Never apologise for your French. It very easily becomes a bad habit and inadvertently conveys to the other person that you aren’t confident in your own ability. More importantly, it communicates this message to your own subconscious!
Where does French confidence come from?
French confidence definitely comes from external sources, for example a compliment from someone about your French. However, a lot of comes from your own ability to believe in yourself and your abilities. If you say to yourself that you aren’t good at French, that will likely manifest itself as an apology in a future conversation or conversations, which in turn reinforces the belief. This also makes it harder for you to hear compliments when they come your way. So, even if you don’t believe it right now, stop apologising for your French and apply what’s in this article. Qu’est-ce que tu as à perdre ? (What have you got to lose?)
If you prefer, you can watch this in video format.
Your French is neither good nor bad
I believe that we all have a duty to try and be our best selves. To always strive to be better and to learn new things. It’s not always easy but it’s better to grow old and have no regrets than to have stuck with what was without risk or discomfort.
Speaking a new language, especially when it’s your first foreign language, takes a lot of courage.
I think we’d all agree that if we were giving advice to a friend who was just starting out with a new skill that we had mastered, we’d tell them it was normal to find the simple things difficult and feel exhausted after doing something that we can now do without breaking a sweat.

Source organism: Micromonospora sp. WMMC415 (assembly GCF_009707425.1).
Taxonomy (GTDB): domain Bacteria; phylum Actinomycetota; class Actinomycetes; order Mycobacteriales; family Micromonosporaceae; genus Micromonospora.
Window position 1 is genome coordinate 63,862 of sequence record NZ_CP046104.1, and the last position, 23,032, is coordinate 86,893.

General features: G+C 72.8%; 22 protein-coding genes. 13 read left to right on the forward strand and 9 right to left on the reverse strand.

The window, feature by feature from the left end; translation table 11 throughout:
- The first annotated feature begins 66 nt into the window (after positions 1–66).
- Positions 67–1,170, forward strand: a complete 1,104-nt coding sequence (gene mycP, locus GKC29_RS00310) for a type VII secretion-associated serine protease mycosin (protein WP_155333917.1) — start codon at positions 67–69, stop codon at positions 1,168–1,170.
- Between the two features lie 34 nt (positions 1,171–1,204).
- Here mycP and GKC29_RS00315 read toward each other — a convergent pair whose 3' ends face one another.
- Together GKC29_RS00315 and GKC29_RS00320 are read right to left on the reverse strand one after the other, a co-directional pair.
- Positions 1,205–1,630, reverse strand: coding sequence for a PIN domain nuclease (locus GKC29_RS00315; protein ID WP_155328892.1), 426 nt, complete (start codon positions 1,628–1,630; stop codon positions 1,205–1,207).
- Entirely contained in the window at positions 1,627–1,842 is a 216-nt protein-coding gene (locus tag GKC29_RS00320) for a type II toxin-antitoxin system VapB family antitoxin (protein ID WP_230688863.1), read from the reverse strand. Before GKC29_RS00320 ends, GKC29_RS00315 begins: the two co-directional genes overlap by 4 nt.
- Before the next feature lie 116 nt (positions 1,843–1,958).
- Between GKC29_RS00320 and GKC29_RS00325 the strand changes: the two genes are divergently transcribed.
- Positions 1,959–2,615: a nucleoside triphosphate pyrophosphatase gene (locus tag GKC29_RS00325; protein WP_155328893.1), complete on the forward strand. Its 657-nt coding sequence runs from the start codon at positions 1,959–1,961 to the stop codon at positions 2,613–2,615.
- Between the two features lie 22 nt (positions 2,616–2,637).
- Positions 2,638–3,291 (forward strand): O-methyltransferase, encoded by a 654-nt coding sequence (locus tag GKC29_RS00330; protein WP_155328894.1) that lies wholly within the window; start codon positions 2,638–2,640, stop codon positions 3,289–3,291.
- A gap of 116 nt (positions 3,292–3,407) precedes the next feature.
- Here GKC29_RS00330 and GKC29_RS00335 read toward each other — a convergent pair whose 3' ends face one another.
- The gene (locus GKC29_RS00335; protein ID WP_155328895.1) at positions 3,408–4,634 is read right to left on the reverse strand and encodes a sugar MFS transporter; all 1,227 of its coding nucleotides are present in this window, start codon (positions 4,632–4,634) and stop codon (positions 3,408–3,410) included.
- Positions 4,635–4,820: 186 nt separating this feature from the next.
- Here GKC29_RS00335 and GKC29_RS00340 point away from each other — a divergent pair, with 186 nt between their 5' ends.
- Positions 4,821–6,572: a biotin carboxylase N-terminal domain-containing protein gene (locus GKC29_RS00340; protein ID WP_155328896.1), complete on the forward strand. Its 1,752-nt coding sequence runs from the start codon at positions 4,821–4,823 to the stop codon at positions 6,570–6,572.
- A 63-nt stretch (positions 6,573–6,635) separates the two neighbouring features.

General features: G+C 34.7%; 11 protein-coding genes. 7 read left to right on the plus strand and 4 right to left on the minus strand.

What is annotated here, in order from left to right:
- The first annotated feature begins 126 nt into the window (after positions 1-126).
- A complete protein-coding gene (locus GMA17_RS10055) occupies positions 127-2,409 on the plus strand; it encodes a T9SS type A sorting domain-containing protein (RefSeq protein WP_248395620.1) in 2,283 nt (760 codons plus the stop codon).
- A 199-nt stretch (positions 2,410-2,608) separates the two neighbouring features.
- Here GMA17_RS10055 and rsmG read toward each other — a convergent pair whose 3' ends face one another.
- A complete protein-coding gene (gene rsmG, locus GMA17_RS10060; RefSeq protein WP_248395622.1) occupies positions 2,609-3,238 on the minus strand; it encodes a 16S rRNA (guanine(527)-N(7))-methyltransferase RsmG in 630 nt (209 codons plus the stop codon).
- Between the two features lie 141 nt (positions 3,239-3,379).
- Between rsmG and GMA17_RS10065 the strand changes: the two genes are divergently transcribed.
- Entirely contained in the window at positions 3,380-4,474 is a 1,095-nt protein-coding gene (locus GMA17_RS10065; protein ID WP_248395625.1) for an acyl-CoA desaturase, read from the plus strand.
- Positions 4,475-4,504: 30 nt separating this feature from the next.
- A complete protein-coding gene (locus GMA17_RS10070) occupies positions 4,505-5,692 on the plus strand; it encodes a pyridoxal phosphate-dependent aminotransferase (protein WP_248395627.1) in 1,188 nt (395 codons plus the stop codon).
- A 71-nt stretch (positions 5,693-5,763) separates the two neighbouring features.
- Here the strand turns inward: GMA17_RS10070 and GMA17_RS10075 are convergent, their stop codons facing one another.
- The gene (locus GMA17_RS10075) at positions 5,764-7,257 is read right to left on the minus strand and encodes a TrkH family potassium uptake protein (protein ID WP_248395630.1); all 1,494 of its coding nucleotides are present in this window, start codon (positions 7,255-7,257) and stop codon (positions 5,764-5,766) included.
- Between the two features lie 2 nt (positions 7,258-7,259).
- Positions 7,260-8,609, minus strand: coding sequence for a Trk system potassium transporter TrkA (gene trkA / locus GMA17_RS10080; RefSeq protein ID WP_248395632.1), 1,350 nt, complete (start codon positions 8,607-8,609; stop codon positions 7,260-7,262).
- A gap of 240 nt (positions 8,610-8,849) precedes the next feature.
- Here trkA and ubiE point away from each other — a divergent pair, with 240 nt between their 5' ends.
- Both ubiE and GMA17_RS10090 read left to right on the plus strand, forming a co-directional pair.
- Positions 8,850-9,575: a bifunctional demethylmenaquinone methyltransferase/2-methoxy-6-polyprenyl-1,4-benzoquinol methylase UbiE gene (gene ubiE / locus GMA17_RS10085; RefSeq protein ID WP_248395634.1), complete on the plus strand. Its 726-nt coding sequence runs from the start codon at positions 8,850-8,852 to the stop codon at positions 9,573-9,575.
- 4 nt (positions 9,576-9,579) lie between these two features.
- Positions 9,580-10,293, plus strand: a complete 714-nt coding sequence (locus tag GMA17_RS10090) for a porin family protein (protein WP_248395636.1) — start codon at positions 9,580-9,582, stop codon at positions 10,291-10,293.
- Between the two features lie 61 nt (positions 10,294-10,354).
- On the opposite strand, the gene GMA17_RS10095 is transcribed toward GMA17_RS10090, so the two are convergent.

So when I hear French learners saying things like “je suis désolé pour mon français” or “mon français est mauvais” it makes me sad.
Ça me rend triste because it shows immediately that you aren’t confident in your ability as if it’s somehow a bad thing that you are still learning. Who cares if you’re 55 and still finding it difficult? Maybe you only started 5 years ago and only really found the method that worked for you 6 months ago. It’s bound to be difficult.
Remember this: It is neither good nor bad to be at the level you are. It just is.
It’s often far from obvious that such a simple thing as saying “sorry” – which we think we’re saying just to be polite – actually betrays this total lack of confidence in our ability.
You can be considerate of them without putting yourself down
Apologising shows the other person that you care what they think of your French. Think about that for a second. Why do you care?
Often, you might say that you don’t want to waste their time and that’s very considerate of you. However, you can be conscious of that without putting yourself down. By apologising, it’s like saying you are inferior to them in some way. It only serves to make you feel bad or worse about your French.
It also increases the chances of you getting an English reply
I’ve already written an article and done a video about how to keep conversations in French and why French speakers might speak English to you.
It takes guts and perseverance to get a conversation into French or to keep one in French, especially if you’re a new speaker. One thing that makes that task easier, is if the other person never switches to English in the first place.
Apologising to someone will likely make them feeling sorry for you which increases the chances that they will want to make things easier and the main way is to speak your language. If, of course, they speak it.
So what should you do instead?
So now you understand why it’s so important not to apologise for your French, what are the solutions to stop?
Alors, as far as I see it, there are basically two:
1. Say nothing
It’s obvious when you start speaking or soon after that you’re a foreigner and you’re learning. It’s up to the other person how they react. So, when that thought comes up time and again, train yourself to recognise it and to just say nothing.